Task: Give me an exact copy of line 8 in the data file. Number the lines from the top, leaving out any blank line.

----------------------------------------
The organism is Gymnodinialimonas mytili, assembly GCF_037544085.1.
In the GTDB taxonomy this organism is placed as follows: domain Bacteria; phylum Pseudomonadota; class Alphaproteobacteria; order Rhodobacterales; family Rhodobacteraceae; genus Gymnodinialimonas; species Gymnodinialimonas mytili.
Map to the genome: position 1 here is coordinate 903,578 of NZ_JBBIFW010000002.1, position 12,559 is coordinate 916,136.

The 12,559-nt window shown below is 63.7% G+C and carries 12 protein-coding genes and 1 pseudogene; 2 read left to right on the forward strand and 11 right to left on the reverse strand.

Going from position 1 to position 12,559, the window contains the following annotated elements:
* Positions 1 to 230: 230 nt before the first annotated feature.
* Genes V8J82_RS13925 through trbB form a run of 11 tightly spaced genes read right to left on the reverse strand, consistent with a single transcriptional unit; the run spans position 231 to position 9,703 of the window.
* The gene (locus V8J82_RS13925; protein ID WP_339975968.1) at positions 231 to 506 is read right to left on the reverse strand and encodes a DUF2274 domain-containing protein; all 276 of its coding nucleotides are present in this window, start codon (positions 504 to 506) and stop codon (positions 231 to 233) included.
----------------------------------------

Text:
* The gene (locus V8J82_RS13925; protein ID WP_339975968.1) at positions 231 to 506 is read right to left on the reverse strand and encodes a DUF2274 domain-containing protein; all 276 of its coding nucleotides are present in this window, start codon (positions 504 to 506) and stop codon (positions 231 to 233) included.